It costs much more to escape poverty in a small village than in the large urban centers of Quebec.
If it takes at least $32,300 per year for a single person — and $71,200 for a family of four — to access “a dignified standard of living without poverty” in Montreal, these “viable income” thresholds are respectively $38,600 and $78,600 in Sainte-Anne-des-Monts and $45,500 and $95,200 in Schefferville, reports the Institute for Socioeconomic Research and Information (IRIS) in a study which must be revealed on Thursday.
This gap is due in particular to the obligation to have a car and the higher cost of food in the region, expenses that counter the advantage of (generally) cheaper housing than in the city.
The IRIS concept of “sustainable income” goes further than the traditional market basket measure, the official measure of poverty in Canada, which is equivalent to the cost of a basket of goods and services corresponding to a standard of living modest. This involves estimating sufficient income to meet expanded basic needs and providing room for maneuver to improve one’s situation. This measure is intended to be “a necessary, credible and complementary benchmark to the measurement of the consumption basket for the analysis of the poverty situation in the income continuum”, recalls the author of the study, sociologist Guillaume Tremblay-Boily. .
IRIS has been calculating the viable income threshold in Quebec’s main urban centers since 2017, but this is the first time that it has extended its gaze to smaller, more remote communities. For this first, we studied the case of 33 localities located in seven territories of Quebec, including three in Montérégie, three MRCs in the Côte-Nord, as well as the Gaspésie–Îles-de-la-Madeleine region.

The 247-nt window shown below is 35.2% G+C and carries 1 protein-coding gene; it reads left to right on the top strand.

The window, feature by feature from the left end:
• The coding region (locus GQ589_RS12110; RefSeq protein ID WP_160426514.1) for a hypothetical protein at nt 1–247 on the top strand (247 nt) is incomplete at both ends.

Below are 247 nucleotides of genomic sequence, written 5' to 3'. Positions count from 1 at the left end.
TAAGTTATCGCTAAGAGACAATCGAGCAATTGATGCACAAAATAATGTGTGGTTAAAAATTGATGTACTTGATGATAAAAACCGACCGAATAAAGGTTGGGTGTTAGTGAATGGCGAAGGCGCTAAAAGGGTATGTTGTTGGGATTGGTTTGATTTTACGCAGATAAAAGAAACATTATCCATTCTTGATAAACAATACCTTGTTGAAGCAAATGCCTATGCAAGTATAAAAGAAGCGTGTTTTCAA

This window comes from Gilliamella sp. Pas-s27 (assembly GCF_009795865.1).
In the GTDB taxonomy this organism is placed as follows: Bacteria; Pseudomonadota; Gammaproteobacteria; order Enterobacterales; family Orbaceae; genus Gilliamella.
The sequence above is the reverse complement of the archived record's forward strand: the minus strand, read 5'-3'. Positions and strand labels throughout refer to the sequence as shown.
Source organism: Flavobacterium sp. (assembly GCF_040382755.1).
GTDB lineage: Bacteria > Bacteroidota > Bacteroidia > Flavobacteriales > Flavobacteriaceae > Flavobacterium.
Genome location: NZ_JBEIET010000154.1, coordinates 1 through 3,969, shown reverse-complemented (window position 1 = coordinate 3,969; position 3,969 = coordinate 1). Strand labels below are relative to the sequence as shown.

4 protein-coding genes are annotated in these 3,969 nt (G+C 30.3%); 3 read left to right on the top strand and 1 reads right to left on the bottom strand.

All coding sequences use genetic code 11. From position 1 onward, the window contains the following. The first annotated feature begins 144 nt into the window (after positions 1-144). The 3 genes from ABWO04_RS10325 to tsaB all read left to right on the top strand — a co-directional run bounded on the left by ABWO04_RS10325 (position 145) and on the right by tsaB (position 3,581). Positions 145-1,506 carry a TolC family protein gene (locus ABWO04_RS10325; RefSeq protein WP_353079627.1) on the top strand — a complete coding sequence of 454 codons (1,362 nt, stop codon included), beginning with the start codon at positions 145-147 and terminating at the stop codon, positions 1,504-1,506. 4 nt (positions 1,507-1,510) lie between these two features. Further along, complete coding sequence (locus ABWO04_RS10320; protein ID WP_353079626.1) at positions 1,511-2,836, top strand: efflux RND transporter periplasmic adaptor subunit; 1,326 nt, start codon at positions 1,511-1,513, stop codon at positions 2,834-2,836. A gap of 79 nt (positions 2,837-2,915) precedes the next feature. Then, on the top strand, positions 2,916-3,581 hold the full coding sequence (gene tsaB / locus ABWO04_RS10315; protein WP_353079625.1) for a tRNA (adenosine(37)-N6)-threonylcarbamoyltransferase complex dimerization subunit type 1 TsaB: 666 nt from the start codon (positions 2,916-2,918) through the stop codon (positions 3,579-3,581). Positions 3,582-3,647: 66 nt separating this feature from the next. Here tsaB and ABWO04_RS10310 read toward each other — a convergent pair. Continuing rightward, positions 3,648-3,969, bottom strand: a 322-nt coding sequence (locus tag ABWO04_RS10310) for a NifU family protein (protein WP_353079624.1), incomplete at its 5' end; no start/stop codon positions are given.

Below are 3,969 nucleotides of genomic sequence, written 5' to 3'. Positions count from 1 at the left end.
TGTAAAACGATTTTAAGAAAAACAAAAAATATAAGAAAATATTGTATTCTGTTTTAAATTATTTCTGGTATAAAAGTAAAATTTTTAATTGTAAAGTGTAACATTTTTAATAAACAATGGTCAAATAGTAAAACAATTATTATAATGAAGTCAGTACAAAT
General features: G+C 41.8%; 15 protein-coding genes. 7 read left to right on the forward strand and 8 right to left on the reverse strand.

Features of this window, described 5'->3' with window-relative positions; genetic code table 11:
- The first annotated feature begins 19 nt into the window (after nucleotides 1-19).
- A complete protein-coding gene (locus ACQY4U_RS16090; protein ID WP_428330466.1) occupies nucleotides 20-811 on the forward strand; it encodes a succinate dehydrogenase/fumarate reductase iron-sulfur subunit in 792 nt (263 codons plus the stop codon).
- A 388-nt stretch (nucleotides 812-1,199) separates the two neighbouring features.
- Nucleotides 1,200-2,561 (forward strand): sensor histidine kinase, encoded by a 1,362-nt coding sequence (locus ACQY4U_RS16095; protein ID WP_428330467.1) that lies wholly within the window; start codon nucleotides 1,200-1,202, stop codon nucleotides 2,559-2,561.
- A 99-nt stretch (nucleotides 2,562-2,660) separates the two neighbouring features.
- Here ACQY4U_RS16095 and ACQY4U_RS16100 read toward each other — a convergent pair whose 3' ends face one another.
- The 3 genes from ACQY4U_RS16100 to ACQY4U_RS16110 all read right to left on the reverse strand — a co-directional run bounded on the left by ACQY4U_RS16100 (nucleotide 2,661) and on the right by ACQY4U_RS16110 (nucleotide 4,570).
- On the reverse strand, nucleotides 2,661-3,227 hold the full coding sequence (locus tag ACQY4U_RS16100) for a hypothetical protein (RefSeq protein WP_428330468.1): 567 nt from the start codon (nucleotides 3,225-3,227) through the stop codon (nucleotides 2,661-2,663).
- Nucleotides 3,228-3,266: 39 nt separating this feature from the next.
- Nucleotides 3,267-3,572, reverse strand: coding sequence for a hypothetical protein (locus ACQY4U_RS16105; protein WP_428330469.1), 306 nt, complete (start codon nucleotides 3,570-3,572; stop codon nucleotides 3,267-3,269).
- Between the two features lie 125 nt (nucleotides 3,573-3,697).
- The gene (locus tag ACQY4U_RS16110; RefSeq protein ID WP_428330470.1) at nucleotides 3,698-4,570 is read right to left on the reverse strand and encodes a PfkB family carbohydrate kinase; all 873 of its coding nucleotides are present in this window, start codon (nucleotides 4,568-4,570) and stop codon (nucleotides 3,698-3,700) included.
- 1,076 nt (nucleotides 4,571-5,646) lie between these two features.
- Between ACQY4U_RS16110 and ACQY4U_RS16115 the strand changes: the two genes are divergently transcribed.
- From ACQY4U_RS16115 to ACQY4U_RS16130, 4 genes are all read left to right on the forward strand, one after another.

In almost all cases, the viable income threshold turns out to be higher in the regions than in large urban centers, both for single people and for single-parent families with a child in CPE and families of two adults and two children in CPE. CPE.
This comes in particular from the cost of food, in particular because products must be transported over greater distances, but also because we have less access to large-scale grocery stores and the discounts offered by their house brands and their more large formats. This also comes from the fact that distances and the absence of public transport often mean that you have to do almost everything by car.
It is true that housing costs are generally lower in the regions than in the mainland, but upward pressure is now observed almost everywhere, with a vacancy rate approaching 0% in certain regions, including the Gaspésie.
A question of income too
On the other hand, several localities in remote regions have a high proportion of retirees and seasonal workers, whose incomes are generally more modest, observes IRIS. “These factors combine to create situations where the incomes of residents of these communities are lower while the cost of living is higher. »
This has the consequence that, “in 25 of the 33 localities studied, more than half of the people who live alone do not achieve a viable income. [À l’inverse]in almost all localities, the median income of single-parent families and couples with children is above the viable income, but sometimes by very little.
These differences could be due to social transfers from governments, which turn out to be more generous for low-income families with young children, argued Guillaume Tremblay-Boily in a telephone interview with Duty.
In this context, an improvement in the situation can come as much through revenues as through costs, concludes IRIS. In the first case, we could, for example, increase wages, social assistance benefits, family allowances and employment insurance benefits for seasonal workers. In the second case, there would be reason to better regulate rent increases, create more social housing, set up a universal school feeding program or encourage the establishment of public transport services.